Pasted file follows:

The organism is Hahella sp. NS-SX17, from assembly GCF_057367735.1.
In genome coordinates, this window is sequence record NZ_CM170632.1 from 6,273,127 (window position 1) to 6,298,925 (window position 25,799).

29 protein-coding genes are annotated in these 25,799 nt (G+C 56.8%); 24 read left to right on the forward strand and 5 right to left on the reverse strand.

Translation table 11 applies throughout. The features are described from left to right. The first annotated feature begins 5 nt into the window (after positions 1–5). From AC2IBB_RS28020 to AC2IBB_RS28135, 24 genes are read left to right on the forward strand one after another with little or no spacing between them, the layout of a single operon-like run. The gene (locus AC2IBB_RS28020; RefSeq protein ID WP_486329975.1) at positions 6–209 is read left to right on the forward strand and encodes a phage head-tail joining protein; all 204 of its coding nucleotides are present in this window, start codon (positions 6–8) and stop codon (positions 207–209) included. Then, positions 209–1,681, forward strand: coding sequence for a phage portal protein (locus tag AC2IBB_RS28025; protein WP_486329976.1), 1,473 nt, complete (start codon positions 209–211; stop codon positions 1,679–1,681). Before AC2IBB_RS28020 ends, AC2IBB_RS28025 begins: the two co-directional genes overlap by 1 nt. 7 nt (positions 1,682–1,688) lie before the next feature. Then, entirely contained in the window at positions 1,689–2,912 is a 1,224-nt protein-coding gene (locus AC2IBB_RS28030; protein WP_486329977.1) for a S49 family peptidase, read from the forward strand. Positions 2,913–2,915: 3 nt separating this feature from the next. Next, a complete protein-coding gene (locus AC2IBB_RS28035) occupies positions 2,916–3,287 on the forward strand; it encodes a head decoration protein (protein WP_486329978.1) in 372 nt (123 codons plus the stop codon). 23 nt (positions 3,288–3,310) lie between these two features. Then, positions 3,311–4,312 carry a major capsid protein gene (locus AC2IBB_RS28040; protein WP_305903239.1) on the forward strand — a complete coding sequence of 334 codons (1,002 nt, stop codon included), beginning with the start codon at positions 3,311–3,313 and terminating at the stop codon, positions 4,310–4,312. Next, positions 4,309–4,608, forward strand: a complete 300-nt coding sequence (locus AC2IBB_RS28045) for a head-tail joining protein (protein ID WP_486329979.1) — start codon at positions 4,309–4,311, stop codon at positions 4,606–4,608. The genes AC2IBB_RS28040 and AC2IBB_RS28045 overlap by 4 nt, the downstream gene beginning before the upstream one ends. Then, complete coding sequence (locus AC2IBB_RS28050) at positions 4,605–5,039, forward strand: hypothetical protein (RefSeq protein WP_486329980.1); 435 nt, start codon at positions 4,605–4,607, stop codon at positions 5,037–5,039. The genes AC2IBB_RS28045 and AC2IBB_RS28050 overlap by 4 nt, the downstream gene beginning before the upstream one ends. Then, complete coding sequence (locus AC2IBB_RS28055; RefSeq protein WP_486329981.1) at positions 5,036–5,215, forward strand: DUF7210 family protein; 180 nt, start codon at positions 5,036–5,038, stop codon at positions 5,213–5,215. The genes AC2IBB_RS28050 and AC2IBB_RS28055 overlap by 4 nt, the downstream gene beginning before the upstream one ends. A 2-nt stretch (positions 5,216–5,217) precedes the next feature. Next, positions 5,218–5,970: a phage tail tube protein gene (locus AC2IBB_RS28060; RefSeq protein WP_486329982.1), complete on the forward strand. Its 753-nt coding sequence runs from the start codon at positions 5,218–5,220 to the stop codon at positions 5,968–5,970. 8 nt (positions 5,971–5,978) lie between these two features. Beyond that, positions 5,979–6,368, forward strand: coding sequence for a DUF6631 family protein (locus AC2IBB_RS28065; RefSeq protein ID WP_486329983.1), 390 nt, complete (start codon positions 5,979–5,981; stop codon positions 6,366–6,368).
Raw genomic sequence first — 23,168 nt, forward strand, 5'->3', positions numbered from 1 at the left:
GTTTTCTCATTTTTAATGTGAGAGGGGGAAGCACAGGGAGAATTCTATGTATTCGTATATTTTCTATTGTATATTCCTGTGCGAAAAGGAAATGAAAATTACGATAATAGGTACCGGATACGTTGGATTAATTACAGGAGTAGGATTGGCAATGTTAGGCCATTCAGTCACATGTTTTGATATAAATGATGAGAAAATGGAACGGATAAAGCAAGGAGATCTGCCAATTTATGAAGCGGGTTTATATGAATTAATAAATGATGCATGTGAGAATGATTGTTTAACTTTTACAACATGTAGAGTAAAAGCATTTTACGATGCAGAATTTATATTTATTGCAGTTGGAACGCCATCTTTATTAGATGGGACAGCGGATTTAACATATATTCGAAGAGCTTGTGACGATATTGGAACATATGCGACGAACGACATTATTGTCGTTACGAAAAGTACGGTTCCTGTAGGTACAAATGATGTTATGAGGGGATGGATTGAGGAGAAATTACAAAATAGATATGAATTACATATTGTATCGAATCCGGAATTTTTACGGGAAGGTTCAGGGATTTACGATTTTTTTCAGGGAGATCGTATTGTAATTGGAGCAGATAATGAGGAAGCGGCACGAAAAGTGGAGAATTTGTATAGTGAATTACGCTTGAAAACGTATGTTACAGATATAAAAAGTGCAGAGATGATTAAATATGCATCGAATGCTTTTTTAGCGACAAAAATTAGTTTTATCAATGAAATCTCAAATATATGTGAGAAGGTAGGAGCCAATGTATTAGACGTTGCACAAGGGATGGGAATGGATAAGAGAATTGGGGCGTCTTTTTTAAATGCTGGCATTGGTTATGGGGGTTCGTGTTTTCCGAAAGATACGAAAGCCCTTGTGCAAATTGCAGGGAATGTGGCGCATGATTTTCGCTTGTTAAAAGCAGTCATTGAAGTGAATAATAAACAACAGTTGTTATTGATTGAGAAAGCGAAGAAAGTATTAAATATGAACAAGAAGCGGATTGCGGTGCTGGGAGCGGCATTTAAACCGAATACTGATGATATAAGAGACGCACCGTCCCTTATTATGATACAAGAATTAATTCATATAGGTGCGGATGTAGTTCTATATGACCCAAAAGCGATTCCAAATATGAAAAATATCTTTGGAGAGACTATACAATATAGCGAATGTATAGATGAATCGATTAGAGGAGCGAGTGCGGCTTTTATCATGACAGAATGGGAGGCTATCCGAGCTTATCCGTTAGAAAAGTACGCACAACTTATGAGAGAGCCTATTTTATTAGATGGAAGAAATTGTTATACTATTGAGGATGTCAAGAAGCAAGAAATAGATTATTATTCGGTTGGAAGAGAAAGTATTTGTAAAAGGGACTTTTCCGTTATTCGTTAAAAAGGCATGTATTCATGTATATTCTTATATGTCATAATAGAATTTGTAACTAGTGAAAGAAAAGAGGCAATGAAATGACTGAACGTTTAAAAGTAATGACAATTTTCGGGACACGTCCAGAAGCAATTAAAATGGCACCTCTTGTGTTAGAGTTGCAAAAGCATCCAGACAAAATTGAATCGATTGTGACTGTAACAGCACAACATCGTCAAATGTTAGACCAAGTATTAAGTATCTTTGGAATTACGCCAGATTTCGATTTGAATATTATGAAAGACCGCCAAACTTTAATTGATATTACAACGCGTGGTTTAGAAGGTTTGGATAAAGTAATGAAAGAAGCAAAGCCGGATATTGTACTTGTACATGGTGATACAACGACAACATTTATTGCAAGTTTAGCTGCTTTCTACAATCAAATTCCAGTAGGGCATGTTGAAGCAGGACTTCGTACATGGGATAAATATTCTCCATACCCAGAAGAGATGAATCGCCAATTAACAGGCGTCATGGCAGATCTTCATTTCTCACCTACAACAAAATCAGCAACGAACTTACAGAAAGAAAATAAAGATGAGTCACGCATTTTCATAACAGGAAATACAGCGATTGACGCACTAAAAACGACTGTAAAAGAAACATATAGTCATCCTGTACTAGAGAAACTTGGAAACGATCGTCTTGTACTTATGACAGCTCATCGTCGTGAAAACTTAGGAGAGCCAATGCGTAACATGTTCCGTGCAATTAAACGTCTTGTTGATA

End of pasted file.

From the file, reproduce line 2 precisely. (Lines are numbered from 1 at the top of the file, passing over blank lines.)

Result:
In genome coordinates, this window is sequence record NZ_CM170632.1 from 6,273,127 (window position 1) to 6,298,925 (window position 25,799).